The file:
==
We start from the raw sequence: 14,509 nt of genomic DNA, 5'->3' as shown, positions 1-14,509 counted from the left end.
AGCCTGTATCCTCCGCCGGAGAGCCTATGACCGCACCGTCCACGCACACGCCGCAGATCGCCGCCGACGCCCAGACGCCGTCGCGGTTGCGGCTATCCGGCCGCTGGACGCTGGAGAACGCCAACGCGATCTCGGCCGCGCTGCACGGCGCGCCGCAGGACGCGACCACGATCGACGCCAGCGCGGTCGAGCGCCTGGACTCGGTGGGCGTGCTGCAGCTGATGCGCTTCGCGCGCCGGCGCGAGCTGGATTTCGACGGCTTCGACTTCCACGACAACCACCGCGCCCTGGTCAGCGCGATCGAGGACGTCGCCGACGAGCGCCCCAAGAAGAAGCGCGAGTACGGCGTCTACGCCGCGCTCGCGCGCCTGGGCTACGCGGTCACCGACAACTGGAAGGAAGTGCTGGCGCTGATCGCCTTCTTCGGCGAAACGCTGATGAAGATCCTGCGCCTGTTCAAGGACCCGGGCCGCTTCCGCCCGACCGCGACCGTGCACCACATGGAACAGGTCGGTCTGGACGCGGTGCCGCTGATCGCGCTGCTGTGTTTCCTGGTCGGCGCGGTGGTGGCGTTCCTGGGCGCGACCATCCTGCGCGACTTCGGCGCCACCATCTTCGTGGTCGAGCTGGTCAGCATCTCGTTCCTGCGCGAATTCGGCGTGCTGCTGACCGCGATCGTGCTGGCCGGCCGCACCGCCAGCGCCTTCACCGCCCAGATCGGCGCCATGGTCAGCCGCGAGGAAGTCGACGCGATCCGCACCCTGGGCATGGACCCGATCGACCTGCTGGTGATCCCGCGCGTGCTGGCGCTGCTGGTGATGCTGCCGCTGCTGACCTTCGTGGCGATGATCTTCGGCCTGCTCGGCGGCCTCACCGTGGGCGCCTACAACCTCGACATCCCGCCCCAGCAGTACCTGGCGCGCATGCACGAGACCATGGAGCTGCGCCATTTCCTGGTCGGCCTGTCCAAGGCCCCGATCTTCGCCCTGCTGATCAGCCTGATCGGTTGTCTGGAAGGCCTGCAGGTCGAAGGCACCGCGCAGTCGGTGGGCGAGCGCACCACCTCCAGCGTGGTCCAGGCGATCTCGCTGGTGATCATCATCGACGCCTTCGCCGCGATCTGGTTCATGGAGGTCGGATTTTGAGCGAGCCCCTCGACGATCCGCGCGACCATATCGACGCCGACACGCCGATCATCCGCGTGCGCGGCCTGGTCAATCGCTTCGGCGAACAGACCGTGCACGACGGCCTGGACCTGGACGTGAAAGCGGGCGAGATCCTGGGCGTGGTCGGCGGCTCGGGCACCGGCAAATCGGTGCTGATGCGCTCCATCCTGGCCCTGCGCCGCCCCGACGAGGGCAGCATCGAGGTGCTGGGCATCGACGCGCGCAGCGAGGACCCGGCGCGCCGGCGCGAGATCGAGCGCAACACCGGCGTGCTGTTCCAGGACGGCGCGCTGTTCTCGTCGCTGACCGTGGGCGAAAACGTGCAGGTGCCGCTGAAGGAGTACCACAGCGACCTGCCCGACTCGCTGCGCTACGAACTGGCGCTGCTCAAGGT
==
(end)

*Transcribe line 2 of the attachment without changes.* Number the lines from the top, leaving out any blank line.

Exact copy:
AGCCTGTATCCTCCGCCGGAGAGCCTATGACCGCACCGTCCACGCACACGCCGCAGATCGCCGCCGACGCCCAGACGCCGTCGCGGTTGCGGCTATCCGGCCGCTGGACGCTGGAGAACGCCAACGCGATCTCGGCCGCGCTGCACGGCGCGCCGCAGGACGCGACCACGATCGACGCCAGCGCGGTCGAGCGCCTGGACTCGGTGGGCGTGCTGCAGCTGATGCGCTTCGCGCGCCGGCGCGAGCTGGATTTCGACGGCTTCGACTTCCACGACAACCACCGCGCCCTGGTCAGCGCGATCGAGGACGTCGCCGACGAGCGCCCCAAGAAGAAGCGCGAGTACGGCGTCTACGCCGCGCTCGCGCGCCTGGGCTACGCGGTCACCGACAACTGGAAGGAAGTGCTGGCGCTGATCGCCTTCTTCGGCGAAACGCTGATGAAGATCCTGCGCCTGTTCAAGGACCCGGGCCGCTTCCGCCCGACCGCGACCGTGCACCACATGGAACAGGTCGGTCTGGACGCGGTGCCGCTGATCGCGCTGCTGTGTTTCCTGGTCGGCGCGGTGGTGGCGTTCCTGGGCGCGACCATCCTGCGCGACTTCGGCGCCACCATCTTCGTGGTCGAGCTGGTCAGCATCTCGTTCCTGCGCGAATTCGGCGTGCTGCTGACCGCGATCGTGCTGGCCGGCCGCACCGCCAGCGCCTTCACCGCCCAGATCGGCGCCATGGTCAGCCGCGAGGAAGTCGACGCGATCCGCACCCTGGGCATGGACCCGATCGACCTGCTGGTGATCCCGCGCGTGCTGGCGCTGCTGGTGATGCTGCCGCTGCTGACCTTCGTGGCGATGATCTTCGGCCTGCTCGGCGGCCTCACCGTGGGCGCCTACAACCTCGACATCCCGCCCCAGCAGTACCTGGCGCGCATGCACGAGACCATGGAGCTGCGCCATTTCCTGGTCGGCCTGTCCAAGGCCCCGATCTTCGCCCTGCTGATCAGCCTGATCGGTTGTCTGGAAGGCCTGCAGGTCGAAGGCACCGCGCAGTCGGTGGGCGAGCGCACCACCTCCAGCGTGGTCCAGGCGATCTCGCTGGTGATCATCATCGACGCCTTCGCCGCGATCTGGTTCATGGAGGTCGGATTTTGAGCGAGCCCCTCGACGATCCGCGCGACCATATCGACGCCGACACGCCGATCATCCGCGTGCGCGGCCTGGTCAATCGCTTCGGCGAACAGACCGTGCACGACGGCCTGGACCTGGACGTGAAAGCGGGCGAGATCCTGGGCGTGGTCGGCGGCTCGGGCACCGGCAAATCGGTGCTGATGCGCTCCATCCTGGCCCTGCGCCGCCCCGACGAGGGCAGCATCGAGGTGCTGGGCATCGACGCGCGCAGCGAGGACCCGGCGCGCCGGCGCGAGATCGAGCGCAACACCGGCGTGCTGTTCCAGGACGGCGCGCTGTTCTCGTCGCTGACCGTGGGCGAAAACGTGCAGGTGCCGCTGAAGGAGTACCACAGCGACCTGCCCGACTCGCTGCGCTACGAACTGGCGCTGCTCAAGGT